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Phone companies agree to help fight illegal robocalls



Tired of robocalls? You’re not alone. By some estimates, you’re getting an average of 10 such calls every month, and at least a quarter of them are scams.

The Federal Communication Commission says its top consumer complaints are about unwanted calls. To curb them, top law enforcers from all 50 states have joined with a coalition of the nation’s 12 largest phone companies to fight illegal robocalls

In a statement released Thursday, Aug. 22, Mississippi Attorney General Jim Hood announced that the phone companies agreed to adopt eight key practices to help protect consumers and help AGs prosecute bad actors.

“I can’t go anywhere without meeting someone who has been harassed by unwanted robocalls,” Hood said in the statement. “As a result, I have committed to serving as a leading state in the Robocall Technology Working Group for the National Association of Attorneys General, and I’ve worked with the Mississippi Public Service Commission, federal enforcers, and other AGs to do everything we can to stop unwanted robocalls. In the past, the Federal Communications Commission has made it clear that phone companies can assist us in our fight against these unwanted and intrusive robocalls. We have continued to press these phone carriers to give their customers what they have been asking for – a way to stop these calls before they ever come through.”

Under the agreement, phone companies have committed to:

  • Implementing call-blocking technology at the network level at no cost to customers.
  • Making available to customers additional, free, easy-to-use call blocking and labeling tools.
  • Implementing technology to authenticate that callers are coming from a valid source.
  • Monitoring their networks for robocall traffic.

Phone companies will assist attorneys’ general anti-robocall enforcement by:

  • Knowing who their customers are so bad actors can be identified and investigated.
  • Investigating and taking action against suspicious callers – including notifying law enforcement and state attorneys general.
  • Working with law enforcement, including state attorneys general, to trace the origins of illegal robocalls.
  • Requiring other telephone companies with whom they contract to cooperate in traceback identification.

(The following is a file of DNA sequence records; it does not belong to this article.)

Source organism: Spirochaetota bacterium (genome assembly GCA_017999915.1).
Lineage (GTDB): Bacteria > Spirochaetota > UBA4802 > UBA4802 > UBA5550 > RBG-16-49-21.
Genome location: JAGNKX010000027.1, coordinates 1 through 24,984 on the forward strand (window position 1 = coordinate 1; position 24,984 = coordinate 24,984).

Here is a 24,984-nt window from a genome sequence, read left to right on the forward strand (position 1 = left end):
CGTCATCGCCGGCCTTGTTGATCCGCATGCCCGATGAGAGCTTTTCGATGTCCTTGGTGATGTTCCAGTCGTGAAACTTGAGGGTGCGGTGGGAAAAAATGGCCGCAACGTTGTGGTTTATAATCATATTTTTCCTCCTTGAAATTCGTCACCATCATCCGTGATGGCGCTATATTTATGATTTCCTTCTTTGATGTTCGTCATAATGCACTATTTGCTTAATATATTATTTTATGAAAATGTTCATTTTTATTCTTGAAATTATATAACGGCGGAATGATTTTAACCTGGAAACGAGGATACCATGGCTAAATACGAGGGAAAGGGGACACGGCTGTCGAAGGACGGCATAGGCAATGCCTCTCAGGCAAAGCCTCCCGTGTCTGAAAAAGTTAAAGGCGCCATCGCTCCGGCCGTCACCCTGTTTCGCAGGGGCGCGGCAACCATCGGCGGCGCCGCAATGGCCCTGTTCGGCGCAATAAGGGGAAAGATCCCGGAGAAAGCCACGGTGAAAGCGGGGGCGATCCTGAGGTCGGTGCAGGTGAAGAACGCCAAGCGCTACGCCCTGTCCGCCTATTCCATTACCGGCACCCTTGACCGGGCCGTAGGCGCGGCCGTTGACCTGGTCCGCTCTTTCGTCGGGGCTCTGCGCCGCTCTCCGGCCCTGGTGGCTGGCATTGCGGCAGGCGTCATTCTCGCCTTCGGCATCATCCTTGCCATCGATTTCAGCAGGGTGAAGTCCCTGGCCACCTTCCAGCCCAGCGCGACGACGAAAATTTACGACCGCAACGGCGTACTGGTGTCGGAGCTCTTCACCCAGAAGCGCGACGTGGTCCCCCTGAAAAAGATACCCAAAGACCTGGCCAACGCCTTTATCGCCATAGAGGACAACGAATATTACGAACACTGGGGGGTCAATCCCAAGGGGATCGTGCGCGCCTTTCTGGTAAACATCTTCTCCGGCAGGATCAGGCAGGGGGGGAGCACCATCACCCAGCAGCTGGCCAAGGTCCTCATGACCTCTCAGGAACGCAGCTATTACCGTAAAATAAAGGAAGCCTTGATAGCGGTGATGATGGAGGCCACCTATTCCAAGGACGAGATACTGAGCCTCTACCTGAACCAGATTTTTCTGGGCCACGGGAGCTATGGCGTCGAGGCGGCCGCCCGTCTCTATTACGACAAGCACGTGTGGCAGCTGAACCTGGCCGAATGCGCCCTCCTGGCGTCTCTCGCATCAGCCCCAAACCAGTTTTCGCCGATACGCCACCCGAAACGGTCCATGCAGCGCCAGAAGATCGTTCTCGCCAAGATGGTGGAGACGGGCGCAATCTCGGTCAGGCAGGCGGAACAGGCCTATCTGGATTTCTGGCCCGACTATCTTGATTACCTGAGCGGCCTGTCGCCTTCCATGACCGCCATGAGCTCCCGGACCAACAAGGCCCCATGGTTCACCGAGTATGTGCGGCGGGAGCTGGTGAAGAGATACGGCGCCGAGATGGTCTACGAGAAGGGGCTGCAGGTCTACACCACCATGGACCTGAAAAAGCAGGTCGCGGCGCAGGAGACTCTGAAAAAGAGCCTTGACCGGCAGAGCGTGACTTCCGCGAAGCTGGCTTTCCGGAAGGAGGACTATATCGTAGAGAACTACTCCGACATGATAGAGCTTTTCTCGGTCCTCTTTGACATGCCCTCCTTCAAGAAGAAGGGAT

“The principles offer a comprehensive set of best practices that recognizes that no single action or technology is sufficient to curb the scourge of illegal and unwanted robocalls. I hope that all parts of the telecommunication industry, both large and small, will commit to rapidly implementing these principles and work with state and federal authorities to make people want to answer their phone again without fear of being defrauded or annoyed,” said Levi Professor of Computer Science and Electrical Engineering at Columbia University and former Chief Technology Officer at the FCC Henning Schulzrinne.

The coalition of attorneys general was led by North Carolina and includes attorneys general from all 50 states and Washington, D.C. The coalition of companies includes AT&T, Bandwidth, CenturyLink, Charter, Comcast, Consolidated, Frontier, Sprint, T-Mobile, US Cellular, Verizon and Windstream.

“We pay a lot for our phones for our own use,” Hood said. “Instead, these bogus telemarketers and scam artists use our own property to harass us.  I hope one day we will be able to push a button every time they call and charge them a fee to be paid toward our phone bill.”

In addition to this effort, Hood led national support this spring for federal legislation known as the Telephone Robocall Abuse Criminal Enforcement and Deterrence Act (TRACED). This Act would assist in combating illegal robocalls by requiring industry-wide implementation of call authentication protocols. The bill is making its way through Congress. He also joined states calling on the FCC to take further action to stop the growing proliferation of illegal robocalls and spoofing. Additionally, Hood, along with the Mississippi Public Service Commission, published a guide for consumers with helpful information to block or filter unwanted calls.


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